Interior Design / Exterior Architecture / Hospitality/Commercial Design / Contemporary Stone & Tile Design Magazine

Drawing new life into Downtown St. Louis

January 11, 2012
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In 1999, the City of St. Louis, MO, adopted the Downtown Development Action Plan (dubbed “Downtown Now”), and since that time, over $4.5 billion has been invested in over 100 architectural initiatives. These range from large-scale projects such as Busch Stadium, Lumiere Place and Citygarden to historic renovations that currently house hotels, lofts, offices and retail spaces. Among them, artist and designer Mark Pitliangas of Antique Architectural Decor painstakingly revitalized two historic buildings that he purchased on Olive Street in the heart of Downtown.

A multi-functional space

Formerly the Midwest Headquarters of National Cash Register, the property at 1112 Olive Street is now known as The Cosmopolitan, and it houses an upscale residential loft as well as multiple office spaces, an entertainment space and an elaborate display of the owner’s collectable signage and memorabilia.

“It was built for National Cash Register in 1928 in an American Gothic style,” Pitliangas said. “When I purchased the building in 2000, we knew that we wanted to go with a Gothic look. We wanted a 14th or 15th century castle type of feel. We also wanted to make sure that the interior would reflect the architecture on the outside.”

In decorating the interior of The Cosmopolitan, Pitliangas selected a range of high-end elements — many of them antiques — for features such as lighting, wall treatments and furnishings. “The bar is actually an antique from Chicago, and we retrofit it for our bar area.”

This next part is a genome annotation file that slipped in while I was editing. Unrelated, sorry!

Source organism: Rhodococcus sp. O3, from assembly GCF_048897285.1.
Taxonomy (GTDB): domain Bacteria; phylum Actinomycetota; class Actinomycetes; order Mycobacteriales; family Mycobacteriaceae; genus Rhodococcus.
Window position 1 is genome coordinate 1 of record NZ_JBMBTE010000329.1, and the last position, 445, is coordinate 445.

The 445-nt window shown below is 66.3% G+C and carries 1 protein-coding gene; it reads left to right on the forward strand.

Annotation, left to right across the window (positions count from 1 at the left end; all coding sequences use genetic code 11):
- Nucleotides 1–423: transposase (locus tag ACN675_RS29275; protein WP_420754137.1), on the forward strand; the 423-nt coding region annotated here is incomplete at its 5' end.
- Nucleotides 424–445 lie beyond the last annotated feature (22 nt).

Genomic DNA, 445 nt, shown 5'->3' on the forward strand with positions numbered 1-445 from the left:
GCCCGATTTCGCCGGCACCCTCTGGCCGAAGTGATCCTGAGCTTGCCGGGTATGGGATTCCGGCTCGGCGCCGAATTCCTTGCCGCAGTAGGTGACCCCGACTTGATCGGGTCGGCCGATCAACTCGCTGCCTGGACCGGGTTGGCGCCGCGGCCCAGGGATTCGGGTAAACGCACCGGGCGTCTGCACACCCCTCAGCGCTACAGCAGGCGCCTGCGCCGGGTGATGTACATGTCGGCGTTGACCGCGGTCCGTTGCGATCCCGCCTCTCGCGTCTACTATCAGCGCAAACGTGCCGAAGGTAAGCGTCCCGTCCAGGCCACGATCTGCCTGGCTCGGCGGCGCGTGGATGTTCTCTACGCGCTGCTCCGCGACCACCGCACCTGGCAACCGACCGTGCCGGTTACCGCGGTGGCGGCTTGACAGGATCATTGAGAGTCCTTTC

But in addition to bringing in antiques, Pitliangas relied on his company’s unique skills to give The Cosmopolitan a signature look. This included the production of custom-etched glass, and one-of-a-kind, decorative tilework. These tile designs can be found at virtually every level of the building, and they depict everything from floral patterns to portraits of William Shakespeare and Dr. Seuss.

“We use a lot of fired tile/stoneware,” Pitliangas explained. “Nothing is machined. We mask it off and do everything freehand. It is sandblasted, then glazed and then fired.

We might end up going with five or more glazes for a single piece; each one is unique.  We might also have different firings at different temperatures, especially when we are using gold, silver and metallics. We fire at lower temperatures for gold and metals.”

Custom tilework can be found as soon as guests approach the exterior of The Cosmopolitan, where the oak woodwork and etched glass at the ground level are flanked by two ornate custom displays of tilework at each end.

In addition to the tile artwork, elements such as tile and stone flooring can be found throughout The Cosmopolitan. “I love using stone and wood; they never go out of style,” Pitliangas said.